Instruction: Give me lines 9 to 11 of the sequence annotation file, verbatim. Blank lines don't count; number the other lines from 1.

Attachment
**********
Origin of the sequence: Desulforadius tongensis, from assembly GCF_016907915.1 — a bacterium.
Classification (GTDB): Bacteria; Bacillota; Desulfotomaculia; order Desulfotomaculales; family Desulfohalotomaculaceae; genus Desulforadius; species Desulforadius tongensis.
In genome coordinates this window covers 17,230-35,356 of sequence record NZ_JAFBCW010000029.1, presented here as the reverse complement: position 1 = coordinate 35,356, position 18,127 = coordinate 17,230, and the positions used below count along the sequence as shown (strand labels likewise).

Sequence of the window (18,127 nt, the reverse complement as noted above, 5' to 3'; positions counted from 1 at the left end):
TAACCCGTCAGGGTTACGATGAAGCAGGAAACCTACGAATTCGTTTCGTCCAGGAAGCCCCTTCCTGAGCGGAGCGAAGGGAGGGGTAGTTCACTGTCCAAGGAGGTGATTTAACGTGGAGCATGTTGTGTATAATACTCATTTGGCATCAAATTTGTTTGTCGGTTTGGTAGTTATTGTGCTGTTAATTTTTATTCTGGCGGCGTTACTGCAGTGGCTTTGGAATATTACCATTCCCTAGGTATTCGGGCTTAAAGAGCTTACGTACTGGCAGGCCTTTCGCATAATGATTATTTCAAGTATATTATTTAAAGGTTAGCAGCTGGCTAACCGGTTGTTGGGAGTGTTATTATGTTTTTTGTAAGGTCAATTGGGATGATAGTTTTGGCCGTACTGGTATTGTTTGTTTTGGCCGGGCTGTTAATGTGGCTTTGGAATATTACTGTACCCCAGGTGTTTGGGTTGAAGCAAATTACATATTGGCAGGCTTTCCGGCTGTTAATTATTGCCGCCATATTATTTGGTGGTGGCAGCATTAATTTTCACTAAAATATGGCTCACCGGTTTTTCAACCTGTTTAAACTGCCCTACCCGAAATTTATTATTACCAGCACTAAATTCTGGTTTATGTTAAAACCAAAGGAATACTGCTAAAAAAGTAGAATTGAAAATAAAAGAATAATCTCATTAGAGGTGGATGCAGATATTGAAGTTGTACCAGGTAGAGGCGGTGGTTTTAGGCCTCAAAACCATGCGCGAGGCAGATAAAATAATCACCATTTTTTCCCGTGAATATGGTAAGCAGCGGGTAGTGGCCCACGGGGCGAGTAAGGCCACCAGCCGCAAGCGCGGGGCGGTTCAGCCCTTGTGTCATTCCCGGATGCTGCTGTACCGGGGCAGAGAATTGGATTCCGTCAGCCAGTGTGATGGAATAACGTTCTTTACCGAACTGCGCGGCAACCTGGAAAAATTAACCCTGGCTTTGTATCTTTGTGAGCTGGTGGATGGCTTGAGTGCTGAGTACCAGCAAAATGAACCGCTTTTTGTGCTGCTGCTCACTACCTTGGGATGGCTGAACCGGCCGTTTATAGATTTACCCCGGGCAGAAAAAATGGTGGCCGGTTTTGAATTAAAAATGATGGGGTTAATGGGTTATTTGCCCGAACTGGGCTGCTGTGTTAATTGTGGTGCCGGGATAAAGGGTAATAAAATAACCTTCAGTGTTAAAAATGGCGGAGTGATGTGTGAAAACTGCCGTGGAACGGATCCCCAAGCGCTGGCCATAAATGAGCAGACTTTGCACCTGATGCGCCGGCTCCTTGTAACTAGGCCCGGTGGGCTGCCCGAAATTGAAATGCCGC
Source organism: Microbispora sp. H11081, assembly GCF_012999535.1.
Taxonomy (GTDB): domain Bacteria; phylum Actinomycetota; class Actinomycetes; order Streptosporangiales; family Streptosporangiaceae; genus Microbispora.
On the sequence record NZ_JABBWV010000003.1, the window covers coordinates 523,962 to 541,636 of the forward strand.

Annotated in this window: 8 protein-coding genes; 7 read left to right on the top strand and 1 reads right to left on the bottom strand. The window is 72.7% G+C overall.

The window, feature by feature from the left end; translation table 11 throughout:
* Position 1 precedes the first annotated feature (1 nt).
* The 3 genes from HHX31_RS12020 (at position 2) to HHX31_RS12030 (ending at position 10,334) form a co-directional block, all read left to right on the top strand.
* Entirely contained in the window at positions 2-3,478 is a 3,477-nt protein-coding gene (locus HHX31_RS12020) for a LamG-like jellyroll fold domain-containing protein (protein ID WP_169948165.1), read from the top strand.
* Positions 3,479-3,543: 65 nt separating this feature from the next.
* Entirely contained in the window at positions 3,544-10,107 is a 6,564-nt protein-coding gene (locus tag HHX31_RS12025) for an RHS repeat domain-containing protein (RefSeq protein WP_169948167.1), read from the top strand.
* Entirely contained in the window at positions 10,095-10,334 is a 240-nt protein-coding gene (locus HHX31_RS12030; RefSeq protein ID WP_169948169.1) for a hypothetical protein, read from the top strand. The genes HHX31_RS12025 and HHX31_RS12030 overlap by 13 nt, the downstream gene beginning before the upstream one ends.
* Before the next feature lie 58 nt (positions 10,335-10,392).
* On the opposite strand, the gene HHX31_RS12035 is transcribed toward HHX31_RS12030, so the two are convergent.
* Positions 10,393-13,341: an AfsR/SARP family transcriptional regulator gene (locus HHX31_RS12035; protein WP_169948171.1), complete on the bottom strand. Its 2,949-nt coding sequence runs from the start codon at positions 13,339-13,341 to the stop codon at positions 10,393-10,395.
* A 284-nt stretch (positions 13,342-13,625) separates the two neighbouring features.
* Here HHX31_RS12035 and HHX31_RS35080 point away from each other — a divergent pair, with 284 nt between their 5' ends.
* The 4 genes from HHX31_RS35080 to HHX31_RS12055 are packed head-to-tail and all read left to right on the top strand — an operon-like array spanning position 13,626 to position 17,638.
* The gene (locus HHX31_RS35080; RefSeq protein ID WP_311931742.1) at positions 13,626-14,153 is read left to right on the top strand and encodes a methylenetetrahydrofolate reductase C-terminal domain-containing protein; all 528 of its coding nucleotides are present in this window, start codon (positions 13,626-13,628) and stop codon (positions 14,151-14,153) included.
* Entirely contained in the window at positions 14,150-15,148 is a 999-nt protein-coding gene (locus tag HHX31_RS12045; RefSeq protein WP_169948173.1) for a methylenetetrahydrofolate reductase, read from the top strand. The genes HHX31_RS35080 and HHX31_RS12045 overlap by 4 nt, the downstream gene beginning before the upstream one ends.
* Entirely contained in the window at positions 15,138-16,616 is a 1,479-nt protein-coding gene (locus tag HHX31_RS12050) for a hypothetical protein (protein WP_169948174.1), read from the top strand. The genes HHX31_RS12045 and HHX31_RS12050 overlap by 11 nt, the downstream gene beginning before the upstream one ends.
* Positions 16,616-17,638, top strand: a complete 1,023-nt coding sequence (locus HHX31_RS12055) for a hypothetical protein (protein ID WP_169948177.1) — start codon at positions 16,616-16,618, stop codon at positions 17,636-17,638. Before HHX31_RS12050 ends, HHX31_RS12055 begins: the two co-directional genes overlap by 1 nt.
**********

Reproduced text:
Annotated in this window: 8 protein-coding genes; 7 read left to right on the top strand and 1 reads right to left on the bottom strand. The window is 72.7% G+C overall.

The window, feature by feature from the left end; translation table 11 throughout:
* Position 1 precedes the first annotated feature (1 nt).